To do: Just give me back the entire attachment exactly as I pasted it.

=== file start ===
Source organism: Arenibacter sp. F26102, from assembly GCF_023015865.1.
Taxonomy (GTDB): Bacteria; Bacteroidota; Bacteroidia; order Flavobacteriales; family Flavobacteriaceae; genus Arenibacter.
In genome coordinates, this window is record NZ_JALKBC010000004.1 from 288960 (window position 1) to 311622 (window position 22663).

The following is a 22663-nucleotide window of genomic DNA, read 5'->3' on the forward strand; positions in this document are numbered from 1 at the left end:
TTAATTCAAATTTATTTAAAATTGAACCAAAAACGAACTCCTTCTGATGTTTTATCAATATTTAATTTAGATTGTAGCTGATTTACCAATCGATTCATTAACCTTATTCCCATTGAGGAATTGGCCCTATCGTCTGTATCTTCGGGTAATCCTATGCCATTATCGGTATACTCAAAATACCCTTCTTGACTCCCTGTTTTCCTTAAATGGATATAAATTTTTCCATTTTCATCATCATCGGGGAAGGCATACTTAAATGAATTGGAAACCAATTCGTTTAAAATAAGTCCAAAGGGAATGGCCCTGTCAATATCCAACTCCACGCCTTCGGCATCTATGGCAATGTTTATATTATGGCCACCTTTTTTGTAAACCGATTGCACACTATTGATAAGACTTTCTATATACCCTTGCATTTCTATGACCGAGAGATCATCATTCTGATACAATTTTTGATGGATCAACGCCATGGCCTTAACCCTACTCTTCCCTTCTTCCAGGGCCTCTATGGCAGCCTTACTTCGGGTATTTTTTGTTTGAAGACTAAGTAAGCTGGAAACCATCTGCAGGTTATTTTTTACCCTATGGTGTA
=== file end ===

Source organism: Arenibacter sp. F26102, from assembly GCF_023015865.1.
Taxonomy (GTDB): Bacteria; Bacteroidota; Bacteroidia; order Flavobacteriales; family Flavobacteriaceae; genus Arenibacter.
In genome coordinates, this window is record NZ_JALKBC010000004.1 from 288960 (window position 1) to 311622 (window position 22663).

The following is a 22663-nucleotide window of genomic DNA, read 5'->3' on the forward strand; positions in this document are numbered from 1 at the left end:
TTAATTCAAATTTATTTAAAATTGAACCAAAAACGAACTCCTTCTGATGTTTTATCAATATTTAATTTAGATTGTAGCTGATTTACCAATCGATTCATTAACCTTATTCCCATTGAGGAATTGGCCCTATCGTCTGTATCTTCGGGTAATCCTATGCCATTATCGGTATACTCAAAATACCCTTCTTGACTCCCTGTTTTCCTTAAATGGATATAAATTTTTCCATTTTCATCATCATCGGGGAAGGCATACTTAAATGAATTGGAAACCAATTCGTTTAAAATAAGTCCAAAGGGAATGGCCCTGTCAATATCCAACTCCACGCCTTCGGCATCTATGGCAATGTTTATATTATGGCCACCTTTTTTGTAAACCGATTGCACACTATTGATAAGACTTTCTATATACCCTTGCATTTCTATGACCGAGAGATCATCATTCTGATACAATTTTTGATGGATCAACGCCATGGCCTTAACCCTACTCTTCCCTTCTTCCAGGGCCTCTATGGCAGCCTTACTTCGGGTATTTTTTGTTTGAAGACTAAGTAAGCTGGAAACCATCTGCAGGTTATTTTTTACCCTATGGTGTA